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Party in Ibiza with PowerShell

Published: 2020-09-24
Last Updated: 2020-09-24 06:55:39 UTC
by Xavier Mertens (Version: 1)
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Today, I would like to talk about PowerShell ISE or "Integration Scripting Environment"[1]. This tool is installed by default on all Windows computers (besides the classic PowerShell interpreter). From a malware analysis point of view, ISE offers a key feature: an interactive debugger! It provides all the classic features that you can expect from a debugger: breakpoints, step in, step over, step out, ... all of these features are available while you keep control of the environment to interact with the script through the help of other PowerShell commands. When you're facing a strongly obfuscated scripts, you could speed up the analysis with the help of carefully placed breakpoints. Let's have a look at a practical example.

The malicious script that I'd like to use contains a lot of references to "Ibiza" (hence the title of this diary). The script has a VT score ot 9/60 (SHA256:ead30df7867c2bcb99de71c1686e82d49c6fcc3ba00092a9fc8d878b78c62302).

/!\ Warning: Do NOT debug malicious scripts on sensitive or corporate computers, setup a lab to avoid mistakes and execute the script without breakpoint! /!\

Let's load the file into PowerShell ISE: (note: the file must have the extension .ps1 to be properly saved and debugged)

You can see that the script has some chunks of Base64 data (some of them based on format strings). This is confirmed via base64dump:

$ docker run -it --rm -v $(pwd):/malware rootshell/dssuite \
ead30df7867c2bcb99de71c1686e82d49c6fcc3ba00092a9fc8d878b78c62302.ps1 -n 100
ID  Size    Encoded          Decoded          MD5 decoded
--  ----    -------          -------          -----------
 1:     172 bU3lzdGVtLk11bHR mM?????5????? a3373aca7480f0fd3063e6f3bd3d3bce
 2:     172 Ww6R2V0LURlbGVnY [.??].Q.[.Y?].U. b9b01945b37903a46b09c46dd27b3d19
 3:     204 kludm9rZSgkaFByb ?[????J....???\? 1ee694694f746acda3ebcd9cadf650cc
 4:     136 dG8gdGhlIHJ1bm5p to the running P 1a41aab7dc9e6680fee5de37d0c31243
 5:     156 0sIFtVaW50MzJdLC ??.?V??C3%??.?T? edc0526f5004950bfecf715f71f5217c
 6:   70504 76492d1116743f04 ?=??u????8?~5? a2c38d7f5e380d0111f1b55d90986fa0

You see that the first Base64 payload is based on a concatenation of strings. Let's decode this from PowerShell ISE.

First, define a breakpoint via the menu "Debug / Toggle a breakpoint" or press F9. Where? By reading the script, you see that a good candidate is line 13 because, at line 12, we see a reference to Base64String. Once the breakpoint set, the line color is switched to red:

Now, launch the script via the menu 'Debug / Run / Continue" or press F5. Once the debugger reached the breakpoint, it displays a message on the console and the line becomes yellow. We can interact with the script and use more PowerCommand to, by example, display the content of variable or, better, dump it into a file for further analysis:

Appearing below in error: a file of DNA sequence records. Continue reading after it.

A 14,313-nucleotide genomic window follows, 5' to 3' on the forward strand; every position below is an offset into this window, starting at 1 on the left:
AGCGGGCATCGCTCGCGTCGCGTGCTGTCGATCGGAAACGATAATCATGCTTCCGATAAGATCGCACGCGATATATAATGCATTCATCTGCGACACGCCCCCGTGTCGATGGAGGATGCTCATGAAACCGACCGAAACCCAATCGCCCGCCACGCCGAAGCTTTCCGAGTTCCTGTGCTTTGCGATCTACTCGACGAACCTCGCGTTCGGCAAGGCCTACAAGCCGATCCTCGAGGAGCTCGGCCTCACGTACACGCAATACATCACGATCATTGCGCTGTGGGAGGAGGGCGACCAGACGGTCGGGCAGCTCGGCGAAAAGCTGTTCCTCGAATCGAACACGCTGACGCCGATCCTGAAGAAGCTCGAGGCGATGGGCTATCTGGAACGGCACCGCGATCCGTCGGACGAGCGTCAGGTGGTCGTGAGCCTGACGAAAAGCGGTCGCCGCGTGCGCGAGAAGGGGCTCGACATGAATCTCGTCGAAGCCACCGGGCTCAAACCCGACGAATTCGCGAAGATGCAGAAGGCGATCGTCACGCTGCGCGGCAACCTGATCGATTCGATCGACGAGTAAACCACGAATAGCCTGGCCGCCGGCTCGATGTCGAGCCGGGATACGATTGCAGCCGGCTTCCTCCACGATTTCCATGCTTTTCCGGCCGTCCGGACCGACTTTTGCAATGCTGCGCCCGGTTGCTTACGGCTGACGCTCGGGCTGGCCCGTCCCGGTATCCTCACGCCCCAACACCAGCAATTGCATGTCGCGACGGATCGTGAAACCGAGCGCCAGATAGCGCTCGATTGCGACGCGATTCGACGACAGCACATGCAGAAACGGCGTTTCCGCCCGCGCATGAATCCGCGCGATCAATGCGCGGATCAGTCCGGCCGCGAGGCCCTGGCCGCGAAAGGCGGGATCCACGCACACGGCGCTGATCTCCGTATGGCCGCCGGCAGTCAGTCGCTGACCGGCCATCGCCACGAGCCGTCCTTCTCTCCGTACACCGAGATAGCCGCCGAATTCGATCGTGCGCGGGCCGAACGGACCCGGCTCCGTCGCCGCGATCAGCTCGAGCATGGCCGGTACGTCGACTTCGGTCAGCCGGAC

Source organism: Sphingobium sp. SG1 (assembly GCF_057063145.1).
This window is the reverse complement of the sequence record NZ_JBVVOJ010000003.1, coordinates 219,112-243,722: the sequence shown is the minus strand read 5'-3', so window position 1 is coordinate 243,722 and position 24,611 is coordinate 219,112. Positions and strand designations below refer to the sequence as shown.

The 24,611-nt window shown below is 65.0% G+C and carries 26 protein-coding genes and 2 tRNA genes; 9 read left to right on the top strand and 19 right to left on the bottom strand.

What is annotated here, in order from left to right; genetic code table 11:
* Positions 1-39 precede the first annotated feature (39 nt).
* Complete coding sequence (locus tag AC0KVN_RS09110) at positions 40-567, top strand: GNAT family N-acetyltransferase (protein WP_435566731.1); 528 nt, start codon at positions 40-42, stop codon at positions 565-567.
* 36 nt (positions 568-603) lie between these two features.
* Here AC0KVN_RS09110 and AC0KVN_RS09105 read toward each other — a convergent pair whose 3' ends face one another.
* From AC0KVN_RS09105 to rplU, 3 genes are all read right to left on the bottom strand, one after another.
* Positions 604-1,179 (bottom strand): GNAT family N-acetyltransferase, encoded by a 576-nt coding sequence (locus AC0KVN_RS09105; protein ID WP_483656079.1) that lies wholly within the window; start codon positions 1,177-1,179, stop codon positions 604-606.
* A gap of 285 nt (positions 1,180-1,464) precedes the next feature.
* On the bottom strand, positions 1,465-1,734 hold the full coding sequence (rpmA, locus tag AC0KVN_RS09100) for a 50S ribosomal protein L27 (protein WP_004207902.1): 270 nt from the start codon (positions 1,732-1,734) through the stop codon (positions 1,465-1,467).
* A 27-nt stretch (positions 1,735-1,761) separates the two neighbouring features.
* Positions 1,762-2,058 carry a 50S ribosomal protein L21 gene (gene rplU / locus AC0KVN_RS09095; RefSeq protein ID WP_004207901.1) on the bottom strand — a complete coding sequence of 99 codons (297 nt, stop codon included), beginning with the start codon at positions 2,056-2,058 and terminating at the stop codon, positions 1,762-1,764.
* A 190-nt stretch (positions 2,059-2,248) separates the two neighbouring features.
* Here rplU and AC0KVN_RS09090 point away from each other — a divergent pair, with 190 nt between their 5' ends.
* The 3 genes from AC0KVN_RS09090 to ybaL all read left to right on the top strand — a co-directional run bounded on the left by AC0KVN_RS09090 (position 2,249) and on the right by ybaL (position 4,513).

We now see the decoded Base64 data. It's a new set of PowerShell instructions! Let's dump them into a file:

With the help of WriteAllBytes(), we dump the contain of $PARtYINVITEpREtTY into a file 'payload.ps1'.

Let's have a look now at line 18. It refers to an object 'manaGEMeNT.AUtomatiON.pScreDENtial' which is used to store encrypted data (I wrote a diary about this technique[2]). Let's decode this! Stop the debugger, remove all breakpoints. At the end of line 18, you see that the extracted code is executed with an 'IEX' command ("Invoke-Expression"). Replace 'iex' with 'echo', put a breakpoint at line 20 (we can't set a breakpoint on a blank line), and launch the debugger again:

Once again, we see a new bunch of PowerShell instructions (that are normally executed). Copy this code and paste it into a new tab. To be able to debug it, save it as 'payload2.ps1'. Tthe code is executed by IEX (obfuscated and marked in the red rectangle):

The code is nicely obfuscated but we won't take too much time on this. Just execute the code without any breakpoint and have a look at the new variables. We have two interesting ones: '$Shellcode32' and '$Shellcode64'. We use the same technique to dump the shellcode into a file:

And we have a shellcode! The next step will be to have a look at this shellcode!

The first chunk of Base64 data that we decoded contains a framework used to perform injection of code into another process:

function Create-Party-Invite

Everybody can look it up, now lets just PAAAARTYYYY!

Process ID of the process you want to party shellcode into.
.PARAMETER Shellcode
Specifies an optional Shellcode passed in as a byte array
Partys Shellcode without prompting for confirmation.
C:\PS> Create-Party-Invite -Shellcode @(0x00,0x00,0x00)

[CmdletBinding( DefaultParameterSetName = 'RunLocal', SupportsShouldProcess = $True , ConfirmImpact = 'High')] Param (
    [Parameter( ParameterSetName = 'RunLocal' )]
    $Force = $False

This code is just a fork of some PowerSpoit code[3]. Note also that the injected process is a 'colorcpl.exe' launched by the script.

Conclusion: PowerShell ISE is a great tool to investigate malicious scripts! It could save you a lot of time.


Xavier Mertens (@xme)
Senior ISC Handler - Freelance Cyber Security Consultant

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